Vaccines are next step in fight against cancer

Vaccines have come into the spotlight thanks to the highly effective COVID vaccine, but we are also seeing great promise with vaccines when it comes to battling the other big “C” – cancer.

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The HPV vaccine can help prevent cervical and other cancers..

The HPV vaccine can help prevent cervical and other cancers.

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“Let’s end cancer as we know it,” President Joe Biden said during his State of the Union last Tuesday night. He was referring to his plans to reinitiate the Cancer Moonshot program, hoping to reduce the number of people dying from cancer over the next 25 years. One of his ways to do this: vaccines.

Vaccines have come into the spotlight thanks to the highly effective COVID-19 vaccine, but we are also seeing great promise with vaccines when it comes to battling the other big “C” — cancer.

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It sounds unreal. But as a physician who specializes in treating cancer, I can tell you that vaccines are already becoming one of our greatest tools in the effort to eradicate cancer. That’s not just a lofty goal but a reality within reach.

Consider the gains being made with human papillomavirus (HPV), one of the most common sexually transmitted infections. It usually affects people in their late teens and early 20s, presenting itself as either completely asymptomatic or as genital warts. More alarmingly, HPV can also cause cancer.

Multiple cancers have been associated with HPV, including cervical, vaginal, penile, anal and throat cancers. Luckily, we now have a vaccine that could help prevent these cancers.

The HPV vaccine first came out in 2006 for cervical cancer, but the FDA only recently approved the vaccine in 2020 for the prevention of head and neck cancers and expanded the recommendation for older age groups as well. The vaccine is currently recommended for both men and women ages 11-26, with recommendations for patients 27-45 to discuss the benefits with their providers.

A 2021 study in JAMA Oncology projects the incidence of HPV-associated head and neck cancers will decrease among younger individuals by the year 2045, mostly in part due to the vaccine.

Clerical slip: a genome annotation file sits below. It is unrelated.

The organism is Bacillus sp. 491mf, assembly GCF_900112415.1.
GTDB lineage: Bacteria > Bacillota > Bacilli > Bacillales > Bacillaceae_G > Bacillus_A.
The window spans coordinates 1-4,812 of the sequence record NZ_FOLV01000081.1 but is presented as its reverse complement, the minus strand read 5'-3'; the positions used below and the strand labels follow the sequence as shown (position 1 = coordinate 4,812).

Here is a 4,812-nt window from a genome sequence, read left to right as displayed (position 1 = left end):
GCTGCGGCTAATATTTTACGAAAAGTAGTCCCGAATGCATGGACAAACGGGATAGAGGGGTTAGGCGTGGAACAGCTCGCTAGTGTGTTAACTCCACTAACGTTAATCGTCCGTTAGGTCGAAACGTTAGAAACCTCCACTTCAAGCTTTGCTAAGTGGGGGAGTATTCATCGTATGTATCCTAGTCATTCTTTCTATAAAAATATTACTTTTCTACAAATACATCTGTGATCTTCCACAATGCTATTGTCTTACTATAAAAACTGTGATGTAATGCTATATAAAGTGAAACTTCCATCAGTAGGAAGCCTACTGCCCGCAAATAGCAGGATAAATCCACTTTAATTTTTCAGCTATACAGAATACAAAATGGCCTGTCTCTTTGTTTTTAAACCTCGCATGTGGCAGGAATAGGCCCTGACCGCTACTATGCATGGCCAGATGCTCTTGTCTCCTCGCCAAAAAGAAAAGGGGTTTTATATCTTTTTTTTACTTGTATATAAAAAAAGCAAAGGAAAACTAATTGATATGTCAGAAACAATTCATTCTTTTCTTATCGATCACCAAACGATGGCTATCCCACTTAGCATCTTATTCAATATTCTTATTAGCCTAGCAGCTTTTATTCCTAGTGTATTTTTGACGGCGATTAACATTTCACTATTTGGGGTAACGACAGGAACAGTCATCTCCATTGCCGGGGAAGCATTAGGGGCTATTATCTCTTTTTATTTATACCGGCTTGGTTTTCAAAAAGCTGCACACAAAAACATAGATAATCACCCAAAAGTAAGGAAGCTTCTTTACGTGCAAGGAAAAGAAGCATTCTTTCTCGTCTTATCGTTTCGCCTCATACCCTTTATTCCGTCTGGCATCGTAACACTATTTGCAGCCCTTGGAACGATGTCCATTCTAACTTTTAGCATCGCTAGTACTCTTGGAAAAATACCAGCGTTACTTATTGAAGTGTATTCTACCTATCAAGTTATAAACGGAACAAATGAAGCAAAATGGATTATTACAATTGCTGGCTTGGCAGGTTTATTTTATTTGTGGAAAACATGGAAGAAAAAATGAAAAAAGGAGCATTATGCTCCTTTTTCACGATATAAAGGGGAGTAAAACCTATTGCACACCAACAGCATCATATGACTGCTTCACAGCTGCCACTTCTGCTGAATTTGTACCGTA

However, much like what we are seeing with COVID, not enough people are taking advantage of the latest treatment modern medicine has to offer.

In a 2020 National Immunization Survey for Teens, 58% of adolescents were up to date, with 75% of adolescents having received the first dose to start the series of shots. Illinois is above the national average, with 63% of eligible adolescents up to date on their vaccine.

These numbers are promising and trending in the right direction. But the numbers don’t explore the possible effect this could have on the group of people in their 30s and 40s where a “discuss with your provider” recommendation is made.

As an oncologist in Chicago, I’ve seen the effects of HPV on head and neck cancer firsthand. Patients can often have lifelong effects from their treatment, including dry mouth, difficulty swallowing or, in the worst cases, sometimes having to have a hole in their throat just to be able to breathe.

To be sure, HPV is so common that nearly all sexually active men and women will get the virus at some point in their lifetime, and not all of these infections will go on to cause cancer.

However, it is likely that someone who has already been infected with HPV will still get some benefit from the vaccination, as it may protect against different variants of the virus that they may not have acquired yet with very limited side effects from the vaccine itself. Still, the vaccine provides maximum benefit for individuals who receive it before they become sexually active.

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So, it’s time the general public starts asking about the HPV vaccine and general practitioners start recommending it to older age groups, even for those individuals in their 30s and 40s who have already likely acquired the virus.

Getting the vaccine later in life as an adult could prevent a biopsy, a scan or even help save a life. A majority of individuals believe the vaccine is for their kids, but with such a low risk and a high reward, we adults need to be getting the vaccine ourselves.

The best way to cure cancer is to prevent cancer from happening in the first place. And with a treatment that has virtually no side effects, we need to start advocating for more people to get the vaccine — a sentiment that has been shared widely during these COVID years.

Kevin Charles King, MD, is a radiation oncology resident at Rush University Medical Center in Chicago.

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